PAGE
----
Coralline Algae Weakened by Ocean Acidification
The pH levels in the world's oceans are lowering--becoming more acidic--as a result of the high concentrations of carbon dioxide pumped into the atmosphere from burning fossil fuels. This side effect of global warming is known to cause corals to bleach and become sick, but new evidence shows that it is weakening the skeletal structure of coralline algae, a type of red algae that depends on hard rock in order to grow.
Coralline algae are an essential component of marine biodiversity because they form things called maerl beds -- a hardened form of the algae -- which serve as habitats in shallow waters. That is, the beds operate as a home and nursery for a large and varied collective of species.
High-magnesium calcite, a highly soluble type of calcium carbonate, is the main component of coralline algae's skeletal structure. That skeleton is susceptible to greater amounts of carbon dioxide being absorbed into the oceans. Typically, the skeletal structure of coralline algae is able to endure during stressful situations, however.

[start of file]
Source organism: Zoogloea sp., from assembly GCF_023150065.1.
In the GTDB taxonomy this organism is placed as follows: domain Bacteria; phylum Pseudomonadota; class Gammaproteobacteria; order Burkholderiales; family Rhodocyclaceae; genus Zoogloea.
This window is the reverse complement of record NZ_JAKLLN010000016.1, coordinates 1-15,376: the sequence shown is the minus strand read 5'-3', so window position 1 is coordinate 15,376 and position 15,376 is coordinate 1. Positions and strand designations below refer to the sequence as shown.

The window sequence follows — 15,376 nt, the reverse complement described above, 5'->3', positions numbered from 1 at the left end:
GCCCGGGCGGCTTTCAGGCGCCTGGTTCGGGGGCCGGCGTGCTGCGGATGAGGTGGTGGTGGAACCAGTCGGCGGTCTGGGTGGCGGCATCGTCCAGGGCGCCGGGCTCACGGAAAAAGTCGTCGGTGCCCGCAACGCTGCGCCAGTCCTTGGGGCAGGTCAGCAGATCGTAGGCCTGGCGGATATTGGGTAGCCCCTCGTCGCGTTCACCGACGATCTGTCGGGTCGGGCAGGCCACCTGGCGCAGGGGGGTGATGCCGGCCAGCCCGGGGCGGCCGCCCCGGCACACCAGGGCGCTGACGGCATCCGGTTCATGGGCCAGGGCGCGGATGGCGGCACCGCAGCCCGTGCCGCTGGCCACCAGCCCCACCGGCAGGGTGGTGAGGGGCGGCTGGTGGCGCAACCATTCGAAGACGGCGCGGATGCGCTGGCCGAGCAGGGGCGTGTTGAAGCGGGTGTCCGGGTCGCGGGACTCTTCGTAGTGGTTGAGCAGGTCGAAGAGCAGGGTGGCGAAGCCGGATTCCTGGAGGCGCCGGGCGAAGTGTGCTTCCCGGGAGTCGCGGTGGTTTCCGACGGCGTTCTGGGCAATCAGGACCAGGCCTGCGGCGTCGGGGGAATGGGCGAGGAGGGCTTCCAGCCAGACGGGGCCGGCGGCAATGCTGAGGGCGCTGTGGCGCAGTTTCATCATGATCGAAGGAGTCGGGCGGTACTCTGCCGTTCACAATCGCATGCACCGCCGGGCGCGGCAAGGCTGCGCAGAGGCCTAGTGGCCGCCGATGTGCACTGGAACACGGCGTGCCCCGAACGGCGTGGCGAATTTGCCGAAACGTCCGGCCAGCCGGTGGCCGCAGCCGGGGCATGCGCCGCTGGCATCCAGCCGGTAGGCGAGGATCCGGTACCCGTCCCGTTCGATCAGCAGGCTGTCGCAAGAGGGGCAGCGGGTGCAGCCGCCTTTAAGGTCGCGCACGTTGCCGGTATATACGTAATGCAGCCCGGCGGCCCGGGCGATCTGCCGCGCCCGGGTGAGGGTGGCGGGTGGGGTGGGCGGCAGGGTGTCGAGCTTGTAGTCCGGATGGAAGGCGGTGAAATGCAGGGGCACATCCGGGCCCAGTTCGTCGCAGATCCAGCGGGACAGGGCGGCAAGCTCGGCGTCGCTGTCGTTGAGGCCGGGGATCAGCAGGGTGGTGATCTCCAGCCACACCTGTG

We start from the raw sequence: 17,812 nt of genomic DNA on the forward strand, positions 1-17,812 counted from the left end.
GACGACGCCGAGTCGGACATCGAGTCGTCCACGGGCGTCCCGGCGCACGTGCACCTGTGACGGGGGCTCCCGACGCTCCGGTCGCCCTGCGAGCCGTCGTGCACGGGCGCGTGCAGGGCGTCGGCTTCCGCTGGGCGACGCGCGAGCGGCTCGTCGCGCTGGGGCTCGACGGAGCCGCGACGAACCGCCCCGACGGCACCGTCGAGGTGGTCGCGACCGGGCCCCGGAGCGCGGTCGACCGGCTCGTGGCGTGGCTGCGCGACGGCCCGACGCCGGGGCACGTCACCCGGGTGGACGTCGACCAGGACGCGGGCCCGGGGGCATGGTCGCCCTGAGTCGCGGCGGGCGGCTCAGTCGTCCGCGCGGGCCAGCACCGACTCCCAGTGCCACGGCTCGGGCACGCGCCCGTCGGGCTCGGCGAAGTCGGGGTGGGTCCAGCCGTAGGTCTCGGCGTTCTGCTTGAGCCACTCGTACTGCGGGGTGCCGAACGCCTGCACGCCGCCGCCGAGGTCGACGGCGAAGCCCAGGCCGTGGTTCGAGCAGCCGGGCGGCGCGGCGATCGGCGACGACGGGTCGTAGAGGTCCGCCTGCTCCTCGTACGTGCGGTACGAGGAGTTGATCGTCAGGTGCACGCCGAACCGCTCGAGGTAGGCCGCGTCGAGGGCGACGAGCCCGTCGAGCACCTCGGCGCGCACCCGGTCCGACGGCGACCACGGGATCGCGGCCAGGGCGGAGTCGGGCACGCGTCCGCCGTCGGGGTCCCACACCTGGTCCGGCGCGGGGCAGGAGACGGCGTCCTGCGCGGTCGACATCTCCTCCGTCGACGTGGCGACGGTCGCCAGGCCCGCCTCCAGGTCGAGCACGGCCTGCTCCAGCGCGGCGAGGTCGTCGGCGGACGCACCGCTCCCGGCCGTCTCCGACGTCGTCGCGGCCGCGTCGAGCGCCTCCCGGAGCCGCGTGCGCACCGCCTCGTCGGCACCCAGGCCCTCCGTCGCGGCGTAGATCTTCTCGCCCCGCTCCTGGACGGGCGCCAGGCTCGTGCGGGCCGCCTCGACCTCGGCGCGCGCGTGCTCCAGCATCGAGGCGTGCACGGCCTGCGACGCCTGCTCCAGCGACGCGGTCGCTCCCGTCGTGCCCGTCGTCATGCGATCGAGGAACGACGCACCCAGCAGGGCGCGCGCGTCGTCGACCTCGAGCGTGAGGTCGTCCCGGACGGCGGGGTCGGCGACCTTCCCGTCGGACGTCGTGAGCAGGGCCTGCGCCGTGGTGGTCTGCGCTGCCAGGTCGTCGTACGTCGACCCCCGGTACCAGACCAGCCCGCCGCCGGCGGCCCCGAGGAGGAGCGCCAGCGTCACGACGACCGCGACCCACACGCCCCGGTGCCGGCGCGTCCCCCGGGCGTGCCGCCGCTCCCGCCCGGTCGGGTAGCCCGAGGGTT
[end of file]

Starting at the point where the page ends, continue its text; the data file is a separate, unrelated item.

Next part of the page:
Scientists from the University of Bristol in the United Kingdom have been studying how climate change affects coralline algae and have formerly determined that ocean acidification causes a reduction in the breadth of the algae's cellular walls and, hence, the strength of their skeletal structure. Yet, their previous work also indicated that the coralline algae were able to bounce back, adapt, and resume growth.
Their new study, published in Scientific Reports, examined the new growth of the algae and the U.K. researchers found that the regrown skeletal structure was more brittle as a result of a change in chemical composition. Because the skeletal structure is unable to grow as strong when facing climate change conditions, the scientists stated that coralline algae will eventually become insufficiently calcified, and thus unable to offer an appropriate habitat for other species in the future.
"Coralline algae support a huge variety of marine life, with more than 460 species associated with their beds including economically important species such as scallops," senior author of the study and Head of Global Change at the Cabot Institute Professor Daniela Schmidt said in a press statement. "While a number of studies have now shown that coralline algae can continue to grow even in challenging environmental conditions, it is fundamentally important that we combine these physiological studies with potential impacts on the structural integrity of the skeleton and its consequences to habitat formation."
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